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Digital Subscriptions > MusicTech > Logic PRO X > MASON


From touring with Tiesto to getting his music featured in high-profile games and TV shows, Mason has made a career in the dance genre where others haven’t lasted. MusicTech talks to the Dutch über producer who reveals a lot of tips for us all…

MTF Interview Mason

Scoring a huge hit across the globe in dance-music circles doesn’t necessarily mean you will maintain a long career after it. Such are the fashions of the genre – or its multiple sub-genres – you could be No. 1 one month and no one the next – without a hit to your name ever again.

Fortunately for Mason, this is not the case. The Dutch-born DJ and producer had just such a hit with Perfect (Exceeder) back in 2007, a track that featured vocalist Princess Superstar and a single that got to No. 3 in the UK charts – it was successful around the world, making Mason a production name overnight. But far from being a one-hit wonder, he followed it up with more success with the tracks Runaway and Boadicea, featuring Roisin Murphy.

Since then, Mason hasn’t stopped and has filled the intervening years with releases on labels including Island, Toolroom, Fool’s Gold, Boys Noize and his own label, Animal Language. He has toured with Tiesto, played festivals including Global Gathering and Creamfields, clubs like Ministry and Space, and remixed everyone from Moby to Mylo.

Like we said, this isn’t someone content with an initial spark of success and Mason is certainly making his mark on the world of dance music. After 10 years of doing just that, MusicTech caught up with him to discuss his production philosophy and to glean some tips on how to maintain such a high profile and musical output…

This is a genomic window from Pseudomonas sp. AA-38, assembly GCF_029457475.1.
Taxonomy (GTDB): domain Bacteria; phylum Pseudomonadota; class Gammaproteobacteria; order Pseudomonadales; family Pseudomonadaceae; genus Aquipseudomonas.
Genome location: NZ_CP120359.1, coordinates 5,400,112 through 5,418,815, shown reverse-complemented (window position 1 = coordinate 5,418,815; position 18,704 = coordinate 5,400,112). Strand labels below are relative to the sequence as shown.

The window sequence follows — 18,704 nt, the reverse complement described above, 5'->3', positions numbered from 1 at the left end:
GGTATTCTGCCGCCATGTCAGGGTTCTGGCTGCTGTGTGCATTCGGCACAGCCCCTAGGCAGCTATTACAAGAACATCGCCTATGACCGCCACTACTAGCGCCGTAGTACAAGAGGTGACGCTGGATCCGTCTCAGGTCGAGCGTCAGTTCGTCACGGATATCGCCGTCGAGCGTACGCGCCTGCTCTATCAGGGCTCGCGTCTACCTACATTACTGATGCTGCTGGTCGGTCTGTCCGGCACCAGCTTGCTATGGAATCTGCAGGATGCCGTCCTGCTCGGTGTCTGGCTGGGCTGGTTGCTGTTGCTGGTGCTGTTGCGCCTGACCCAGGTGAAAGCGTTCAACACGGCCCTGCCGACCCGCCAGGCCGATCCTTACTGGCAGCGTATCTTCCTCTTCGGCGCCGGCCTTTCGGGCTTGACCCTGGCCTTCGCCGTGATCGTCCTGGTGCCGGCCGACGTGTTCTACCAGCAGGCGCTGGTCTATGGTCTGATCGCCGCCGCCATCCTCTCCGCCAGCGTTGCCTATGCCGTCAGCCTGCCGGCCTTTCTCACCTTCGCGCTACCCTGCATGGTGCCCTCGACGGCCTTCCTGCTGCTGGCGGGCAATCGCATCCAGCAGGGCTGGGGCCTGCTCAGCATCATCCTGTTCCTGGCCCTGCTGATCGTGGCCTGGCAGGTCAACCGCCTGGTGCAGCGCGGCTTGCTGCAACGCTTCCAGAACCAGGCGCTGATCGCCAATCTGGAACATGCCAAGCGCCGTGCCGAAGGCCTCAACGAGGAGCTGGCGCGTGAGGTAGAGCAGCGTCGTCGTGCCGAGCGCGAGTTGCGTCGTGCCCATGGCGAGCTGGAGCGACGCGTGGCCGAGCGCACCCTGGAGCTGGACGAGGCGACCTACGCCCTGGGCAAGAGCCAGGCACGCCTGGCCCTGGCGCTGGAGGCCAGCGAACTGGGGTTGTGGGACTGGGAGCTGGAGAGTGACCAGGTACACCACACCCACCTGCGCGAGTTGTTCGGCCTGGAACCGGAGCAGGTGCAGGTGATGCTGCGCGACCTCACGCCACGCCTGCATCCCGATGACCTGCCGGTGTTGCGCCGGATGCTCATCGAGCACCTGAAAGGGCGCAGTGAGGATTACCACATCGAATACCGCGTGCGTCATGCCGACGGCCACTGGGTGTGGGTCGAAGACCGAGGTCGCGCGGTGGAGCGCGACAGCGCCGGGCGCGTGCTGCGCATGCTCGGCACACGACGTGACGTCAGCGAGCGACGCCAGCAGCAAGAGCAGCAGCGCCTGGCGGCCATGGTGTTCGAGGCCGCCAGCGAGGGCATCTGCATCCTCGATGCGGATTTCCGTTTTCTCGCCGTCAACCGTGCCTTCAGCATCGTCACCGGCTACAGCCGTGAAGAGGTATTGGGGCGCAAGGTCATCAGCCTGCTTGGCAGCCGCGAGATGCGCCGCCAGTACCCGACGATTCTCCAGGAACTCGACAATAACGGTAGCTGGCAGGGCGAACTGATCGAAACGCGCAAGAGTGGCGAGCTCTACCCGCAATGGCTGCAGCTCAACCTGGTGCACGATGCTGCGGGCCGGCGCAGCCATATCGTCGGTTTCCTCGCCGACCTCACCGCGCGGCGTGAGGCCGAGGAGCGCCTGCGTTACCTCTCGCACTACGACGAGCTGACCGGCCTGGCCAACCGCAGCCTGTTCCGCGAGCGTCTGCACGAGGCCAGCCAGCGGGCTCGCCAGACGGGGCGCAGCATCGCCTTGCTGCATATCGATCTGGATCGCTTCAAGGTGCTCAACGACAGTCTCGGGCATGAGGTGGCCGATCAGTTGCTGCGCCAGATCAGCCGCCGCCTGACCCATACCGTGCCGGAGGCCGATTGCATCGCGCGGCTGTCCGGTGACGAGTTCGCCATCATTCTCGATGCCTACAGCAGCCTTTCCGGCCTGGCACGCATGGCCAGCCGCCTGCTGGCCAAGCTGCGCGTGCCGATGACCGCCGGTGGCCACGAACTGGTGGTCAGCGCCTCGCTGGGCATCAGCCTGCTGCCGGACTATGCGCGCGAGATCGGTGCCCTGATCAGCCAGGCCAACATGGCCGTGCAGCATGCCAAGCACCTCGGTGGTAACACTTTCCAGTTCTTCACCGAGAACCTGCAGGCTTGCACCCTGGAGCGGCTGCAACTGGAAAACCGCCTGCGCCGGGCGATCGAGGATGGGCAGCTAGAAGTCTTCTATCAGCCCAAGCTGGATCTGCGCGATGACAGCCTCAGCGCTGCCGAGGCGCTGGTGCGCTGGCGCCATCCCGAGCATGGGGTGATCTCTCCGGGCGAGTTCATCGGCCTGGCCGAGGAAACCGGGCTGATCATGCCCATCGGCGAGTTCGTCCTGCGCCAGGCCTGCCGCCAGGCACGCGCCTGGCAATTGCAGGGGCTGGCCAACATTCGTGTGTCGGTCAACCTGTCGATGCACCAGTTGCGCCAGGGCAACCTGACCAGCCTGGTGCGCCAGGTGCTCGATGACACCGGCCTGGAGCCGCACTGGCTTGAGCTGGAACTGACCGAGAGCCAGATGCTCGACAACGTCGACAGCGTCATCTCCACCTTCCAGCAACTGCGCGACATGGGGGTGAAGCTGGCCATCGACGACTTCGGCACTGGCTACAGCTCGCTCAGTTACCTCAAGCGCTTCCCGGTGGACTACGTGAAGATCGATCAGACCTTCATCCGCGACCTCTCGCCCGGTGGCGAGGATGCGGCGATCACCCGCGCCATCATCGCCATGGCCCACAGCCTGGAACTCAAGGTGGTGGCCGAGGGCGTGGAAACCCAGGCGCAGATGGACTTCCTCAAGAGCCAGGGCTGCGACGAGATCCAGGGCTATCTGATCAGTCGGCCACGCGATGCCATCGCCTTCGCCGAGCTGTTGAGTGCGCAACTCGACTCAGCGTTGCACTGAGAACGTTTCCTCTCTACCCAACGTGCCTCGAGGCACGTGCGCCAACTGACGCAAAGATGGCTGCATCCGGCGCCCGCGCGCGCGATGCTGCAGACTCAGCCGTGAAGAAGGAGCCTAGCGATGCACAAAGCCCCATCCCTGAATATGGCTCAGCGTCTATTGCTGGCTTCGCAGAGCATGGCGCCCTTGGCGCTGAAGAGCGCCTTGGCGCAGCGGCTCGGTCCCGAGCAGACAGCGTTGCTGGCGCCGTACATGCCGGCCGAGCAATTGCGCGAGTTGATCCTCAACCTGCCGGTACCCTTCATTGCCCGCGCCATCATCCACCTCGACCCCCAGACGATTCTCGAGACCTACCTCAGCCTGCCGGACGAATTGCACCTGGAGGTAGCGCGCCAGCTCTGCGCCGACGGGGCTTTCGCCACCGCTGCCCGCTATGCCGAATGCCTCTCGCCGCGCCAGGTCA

MusicTech: Tell us about how you got into music?

Mason: I started to play violin when I was about six years old, and when I was eight, I started to sing in a famous Dutch children’s choir. We were singing songs on TV and recorded in these giant analogue recording studios. I totally fell in love with all that impressive music equipment. During breaks, when everyone would play outside, I would stay indoors around those tape recorders and giant mixers with the engineers (think ponytail, black shirt, old sweat). I then decided I wanted to become like them when I grew up. I sort of have, although without the ponytail and sweaty shirt (or at least most of the time). However, I didn’t know that writing music could be fun, too. When I was 15, I borrowed my grandparents’ turntables and started to combine hip-hop records for my mix tapes, and record those at a higher volume than my parents would appreciate. From that point onwards, DJing has been my biggest love.

MT: Tell us about the first time you realised you’d made it…

Mason: I’ve been DJing for more than 20 years now, so there wasn’t one single moment, but more like a few key moments. For instance, my first shows in Amsterdam were a big thing. I have this monomaniac tendency to spend crazy hours on whatever I find important, so I made some progress DJing as a teenager – I just spent twice as much time on practising than any other aspiring kid I knew. Soon, I could play in clubs I that I was far too young to go to as a regular visitor! Around the millennium, I played electric violin over my DJ set for a while, and Tiesto saw me playing one of those violin DJ sets in Peru. He then invited me on his world tour as his violin player, as well as being his warm-up DJ, which was really exciting. A few years later, my Exceeder record blew up, which also changed my life. Apart from the pretty hectic touring it caused, my productions also began to get attention, which is what I really wanted.

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About MusicTech

We have 30 pages of workshops designed to help you to become a Logic Power User. There are also buyers guides, interviews with Logic developers and musicians, plus reviews of the latest software and hardware to use in your Logic studio. WORKSHOPS & TUTORIALS: In The Box Mastering - the new rules explained Reverb and Space Designer - in depth Drum Machine Designer - a masterclass of beats MTF Industry Guru: Spitfire Audio MTF Interview: Haken Mason